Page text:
From page 87 of ' When Two or Three'
Leader, Frank Thomas
(West Regional Programme)
Directed by Joseph Muscant
The Commodore Theatre,
Conductor, E. GODFREY BROWN
Gogol's fantastic tale supplies the book for The Fair at Sorotchinski, an opera which Mussorgsky left at his death in a fragmentary state. It was not performed till 1914, when it was given in an edition made possible for the stage by Mussorgsky's devoted friends.
The story pictures life in Ukrania, and the songs and dances of country life in that part of Russia are made much of in the music, as in this lively
Gopak. Grytyko, a farmer's son, is to marry Paraska at the fair with his father's consent, but his stepmother intrigues to prevent the marriage. Some gypsy hocus-pocus is used to scare the intriguers out of their wits, and all is well in the end.
At the Organ of the Granada, Tooting
THE B.B.C. DANCE ORCHESTRA
Directed by HENRY HALL
The Children's Hour
The Last Adventure of Pinocchio, by Collodi. ' Pinocchio becomes a Boy ', with incidental 'music played on the piano-accordion by ANGELO
Another Drawing Competition by LOUIS VALENTINE
THE DRAWING COMPETITION devised and broadcast by Louis Valentine was such a success in the spring that you are to try your hand at another today. Sharpen your pencils and turn to the plan on page 971.
If you are all as successful as you were last time, a great many will receive a certificate letter to add to their collection. One is awarded to each successful competitor in any Children's Hour competition. Save them, and when you have six, post them to ' Mac ', and he will send you a silver pencil, and the beautiful award of Honour, designed by Ernest Noble , whose drawings you have seen lately on the Home Pages.
The Award of Honour, as ' Mac ' said in THE RADIO TIMES last week, is ' a very lovely picture '. The colours are beautiful and you will see all your friends in it, from fairy-tale people to delightful insects and animals. Be sure you win it.
Weather Forecast, First General News Bulletin and Bulletin for Farmers
An Eye-witness Account of the Third
Test Match, by HOWARD MARSHALL
Relayed from Old Trafford, Manchester
(North Regional Programme)
this EVENING Captain E. H. Robinson is to tell some stories and experiences of the ranges at Bisley and to discuss the great contest for the King's Prize. He will also be broadcasting a running commentary on the Final for the King's Prize on Saturday, July 21. He has been shooting for over thirty years, has represented England and Great Britain in all the important team events, and he himself won the King's Prize in 1923. Captain Robinson has been interested in wireless since the days before broadcasting, and first saw and handled a radio valve when he was 4,000 feet in the air during the early daysraf the War. He was one of those extraordinary individuals who hung themselves up in sausage-shaped balloons on the end of a long wire and were familiarly known as ' Balloonatics '.
Somebody thought that wireless would be a better way of maintaining communication with the ground than the ordinary wire telephone that ran down the cable and was always giving trouble. A box of tricks was therefore. put into the balloon basket and up they went.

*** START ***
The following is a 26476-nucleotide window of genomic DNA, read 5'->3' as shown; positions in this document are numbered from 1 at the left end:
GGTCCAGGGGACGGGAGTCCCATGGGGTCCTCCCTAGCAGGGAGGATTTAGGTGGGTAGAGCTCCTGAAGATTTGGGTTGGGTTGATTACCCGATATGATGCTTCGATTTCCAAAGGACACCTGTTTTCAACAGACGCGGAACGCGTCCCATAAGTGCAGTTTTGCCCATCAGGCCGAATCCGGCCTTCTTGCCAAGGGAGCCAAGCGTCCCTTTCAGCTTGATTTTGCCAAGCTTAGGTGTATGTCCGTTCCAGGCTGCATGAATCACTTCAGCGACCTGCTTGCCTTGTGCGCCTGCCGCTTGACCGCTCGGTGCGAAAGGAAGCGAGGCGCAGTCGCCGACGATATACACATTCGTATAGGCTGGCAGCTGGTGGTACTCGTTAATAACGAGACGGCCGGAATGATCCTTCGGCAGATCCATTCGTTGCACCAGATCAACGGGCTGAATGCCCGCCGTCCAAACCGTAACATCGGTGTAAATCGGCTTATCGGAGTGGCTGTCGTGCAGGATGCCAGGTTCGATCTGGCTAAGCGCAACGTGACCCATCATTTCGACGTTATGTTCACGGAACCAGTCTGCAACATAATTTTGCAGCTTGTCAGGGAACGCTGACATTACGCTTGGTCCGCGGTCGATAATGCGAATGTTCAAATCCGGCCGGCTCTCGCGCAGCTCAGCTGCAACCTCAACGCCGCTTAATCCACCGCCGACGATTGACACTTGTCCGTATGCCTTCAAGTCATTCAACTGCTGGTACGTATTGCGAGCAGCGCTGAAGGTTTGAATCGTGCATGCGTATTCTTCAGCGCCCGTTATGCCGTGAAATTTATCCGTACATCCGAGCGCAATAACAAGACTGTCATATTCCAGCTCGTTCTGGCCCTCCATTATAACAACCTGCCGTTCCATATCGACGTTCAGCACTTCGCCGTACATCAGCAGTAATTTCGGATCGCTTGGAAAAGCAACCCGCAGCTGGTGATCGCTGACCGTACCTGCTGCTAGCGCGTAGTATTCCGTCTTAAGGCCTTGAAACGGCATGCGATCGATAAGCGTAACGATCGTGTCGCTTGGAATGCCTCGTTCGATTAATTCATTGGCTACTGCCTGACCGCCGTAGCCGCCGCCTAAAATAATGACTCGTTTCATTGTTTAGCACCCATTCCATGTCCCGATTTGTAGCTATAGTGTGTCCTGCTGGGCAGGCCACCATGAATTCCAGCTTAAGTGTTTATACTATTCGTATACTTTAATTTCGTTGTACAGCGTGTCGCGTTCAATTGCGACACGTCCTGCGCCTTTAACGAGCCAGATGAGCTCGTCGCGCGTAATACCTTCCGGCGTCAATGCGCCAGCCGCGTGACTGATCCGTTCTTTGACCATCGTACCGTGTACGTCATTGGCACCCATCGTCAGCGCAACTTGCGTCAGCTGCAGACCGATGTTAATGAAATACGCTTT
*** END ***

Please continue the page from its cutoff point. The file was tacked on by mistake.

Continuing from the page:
Valves in those days were crious things that. wanted heating every now and then to restore the vacuum and make them work. One of the valves in the magic box having declined to function, the wireless man wanted to strike a match to heat the valve. He was very annoyed when Captain Robinson knocked the box of matches out of his hand and threatened to throw him out. The wireless man was evidently no chemist, and did not realise the danger of 28,000 cubic feet of hydrogen in close proximity to a naked flame.
Captain E. H.
W. R. ALLEN (baritone)
(West Regional Programme)
(By permission of Col. L. N. Gregson , O.B.E.,
Commanding Irish Guards)
Conducted by Lieut. J. L. T. HURD ,
Director of Music
Col. L. N.
Lieut. J. L. T.
By CHRISTOPHER STONE
Second General News Bulletin
(Leader, MONTAGUE BREARLEY)
Conductor, STANFORD ROBINSON
THIS astonishing tour de force is of very simple construction. By means of repeating over and over again a Spanish dance tune, a few bars long and probably of direct Oriental origin, and increasing the volume of sound in a well-designed crescendo, Ravel works on the imagination to an extent that makes the climax on which the work finishes a moment of irresistible excitement.
(Solo violoncello, MICHAEL COLLINS )
' HASSAN ', a play of the East, was written by the late James Elroy Flecker , poet and dramatist. The incidental music was composed by his friend Delius , to whom the atmosphere of the play appealed. It was beautifully staged by Basil Dean at His Majesty's
Theatre in 1923, and had a run of 281 performances. This is an arrangement of the Serenade, one of the many striking numbers from the music which has been made into a concert suite by Delius's friend and sometime amanuensis, Eric Fenby.
ALTHOUGH the United States claimed him as a citizen, Victor Herbert was an Irishman by descent, a grandson of the Irish author and composer, Samuel Lover. Herbert spent most of his life in New York and was principal violoncellist in more than one of the great American orchestras. For some years he was a military bandmaster, and then went to Pittsburg to conduct the Symphony Orchestra there; but in 1904, in his forty-fifth year, he resigned his post to give himself up to composition, mainly of light operas and operettas. He produced in all no fewer than thirty-five of these, as well as grand operas and important cantatas, nearly all of them successful. His music is melodious and graceful.
AMBROSE and his EMBASSY CLUB
Shipping Forecast, on Daventry only, at 23.00 (11.0)